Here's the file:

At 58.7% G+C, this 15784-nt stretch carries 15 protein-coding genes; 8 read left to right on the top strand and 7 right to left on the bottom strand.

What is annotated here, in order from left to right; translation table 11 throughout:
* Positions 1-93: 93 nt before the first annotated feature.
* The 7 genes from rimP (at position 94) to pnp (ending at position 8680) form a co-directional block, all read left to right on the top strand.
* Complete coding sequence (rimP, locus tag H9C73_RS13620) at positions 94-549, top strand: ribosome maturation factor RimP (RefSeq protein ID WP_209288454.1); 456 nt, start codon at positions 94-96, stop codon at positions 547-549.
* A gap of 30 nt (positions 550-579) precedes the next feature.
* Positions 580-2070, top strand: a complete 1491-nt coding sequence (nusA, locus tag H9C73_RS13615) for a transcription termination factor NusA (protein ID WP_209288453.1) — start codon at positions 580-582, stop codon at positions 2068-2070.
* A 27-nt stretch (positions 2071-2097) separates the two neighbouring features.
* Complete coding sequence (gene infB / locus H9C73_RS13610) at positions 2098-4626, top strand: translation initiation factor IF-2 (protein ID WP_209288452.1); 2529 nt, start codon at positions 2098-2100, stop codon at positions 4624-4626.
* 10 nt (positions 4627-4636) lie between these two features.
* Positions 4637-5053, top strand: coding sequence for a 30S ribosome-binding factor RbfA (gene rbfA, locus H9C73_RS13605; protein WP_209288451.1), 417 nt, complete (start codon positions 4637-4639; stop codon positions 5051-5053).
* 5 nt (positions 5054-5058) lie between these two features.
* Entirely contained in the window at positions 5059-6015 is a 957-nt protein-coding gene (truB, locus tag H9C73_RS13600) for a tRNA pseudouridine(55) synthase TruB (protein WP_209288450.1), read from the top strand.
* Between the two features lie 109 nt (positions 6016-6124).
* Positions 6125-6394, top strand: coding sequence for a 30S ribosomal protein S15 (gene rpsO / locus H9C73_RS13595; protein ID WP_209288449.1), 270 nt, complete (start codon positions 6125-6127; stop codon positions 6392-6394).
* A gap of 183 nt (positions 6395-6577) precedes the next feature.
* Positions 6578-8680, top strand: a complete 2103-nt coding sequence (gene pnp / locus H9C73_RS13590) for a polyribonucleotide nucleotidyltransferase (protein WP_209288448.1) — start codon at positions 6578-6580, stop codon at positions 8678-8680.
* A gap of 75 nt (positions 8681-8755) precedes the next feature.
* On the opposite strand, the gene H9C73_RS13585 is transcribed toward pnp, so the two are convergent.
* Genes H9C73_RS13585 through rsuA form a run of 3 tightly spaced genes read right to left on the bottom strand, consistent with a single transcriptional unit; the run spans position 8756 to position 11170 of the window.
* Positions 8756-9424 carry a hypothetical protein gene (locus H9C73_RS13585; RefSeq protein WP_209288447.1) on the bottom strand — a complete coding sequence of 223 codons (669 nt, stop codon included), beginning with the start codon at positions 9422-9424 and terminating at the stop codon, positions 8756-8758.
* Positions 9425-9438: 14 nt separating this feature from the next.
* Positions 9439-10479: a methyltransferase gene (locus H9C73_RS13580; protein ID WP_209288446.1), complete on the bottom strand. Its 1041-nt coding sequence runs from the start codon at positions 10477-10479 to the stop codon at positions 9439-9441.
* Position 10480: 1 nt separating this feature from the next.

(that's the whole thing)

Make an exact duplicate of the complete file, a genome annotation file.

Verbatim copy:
At 58.7% G+C, this 15784-nt stretch carries 15 protein-coding genes; 8 read left to right on the top strand and 7 right to left on the bottom strand.

What is annotated here, in order from left to right; translation table 11 throughout:
* Positions 1-93: 93 nt before the first annotated feature.
* The 7 genes from rimP (at position 94) to pnp (ending at position 8680) form a co-directional block, all read left to right on the top strand.
* Complete coding sequence (rimP, locus tag H9C73_RS13620) at positions 94-549, top strand: ribosome maturation factor RimP (RefSeq protein ID WP_209288454.1); 456 nt, start codon at positions 94-96, stop codon at positions 547-549.
* A gap of 30 nt (positions 550-579) precedes the next feature.
* Positions 580-2070, top strand: a complete 1491-nt coding sequence (nusA, locus tag H9C73_RS13615) for a transcription termination factor NusA (protein ID WP_209288453.1) — start codon at positions 580-582, stop codon at positions 2068-2070.
* A 27-nt stretch (positions 2071-2097) separates the two neighbouring features.
* Complete coding sequence (gene infB / locus H9C73_RS13610) at positions 2098-4626, top strand: translation initiation factor IF-2 (protein ID WP_209288452.1); 2529 nt, start codon at positions 2098-2100, stop codon at positions 4624-4626.
* 10 nt (positions 4627-4636) lie between these two features.
* Positions 4637-5053, top strand: coding sequence for a 30S ribosome-binding factor RbfA (gene rbfA, locus H9C73_RS13605; protein WP_209288451.1), 417 nt, complete (start codon positions 4637-4639; stop codon positions 5051-5053).
* 5 nt (positions 5054-5058) lie between these two features.
* Entirely contained in the window at positions 5059-6015 is a 957-nt protein-coding gene (truB, locus tag H9C73_RS13600) for a tRNA pseudouridine(55) synthase TruB (protein WP_209288450.1), read from the top strand.
* Between the two features lie 109 nt (positions 6016-6124).
* Positions 6125-6394, top strand: coding sequence for a 30S ribosomal protein S15 (gene rpsO / locus H9C73_RS13595; protein ID WP_209288449.1), 270 nt, complete (start codon positions 6125-6127; stop codon positions 6392-6394).
* A gap of 183 nt (positions 6395-6577) precedes the next feature.
* Positions 6578-8680, top strand: a complete 2103-nt coding sequence (gene pnp / locus H9C73_RS13590) for a polyribonucleotide nucleotidyltransferase (protein WP_209288448.1) — start codon at positions 6578-6580, stop codon at positions 8678-8680.
* A gap of 75 nt (positions 8681-8755) precedes the next feature.
* On the opposite strand, the gene H9C73_RS13585 is transcribed toward pnp, so the two are convergent.
* Genes H9C73_RS13585 through rsuA form a run of 3 tightly spaced genes read right to left on the bottom strand, consistent with a single transcriptional unit; the run spans position 8756 to position 11170 of the window.
* Positions 8756-9424 carry a hypothetical protein gene (locus H9C73_RS13585; RefSeq protein WP_209288447.1) on the bottom strand — a complete coding sequence of 223 codons (669 nt, stop codon included), beginning with the start codon at positions 9422-9424 and terminating at the stop codon, positions 8756-8758.
* Positions 9425-9438: 14 nt separating this feature from the next.
* Positions 9439-10479: a methyltransferase gene (locus H9C73_RS13580; protein ID WP_209288446.1), complete on the bottom strand. Its 1041-nt coding sequence runs from the start codon at positions 10477-10479 to the stop codon at positions 9439-9441.
* Position 10480: 1 nt separating this feature from the next.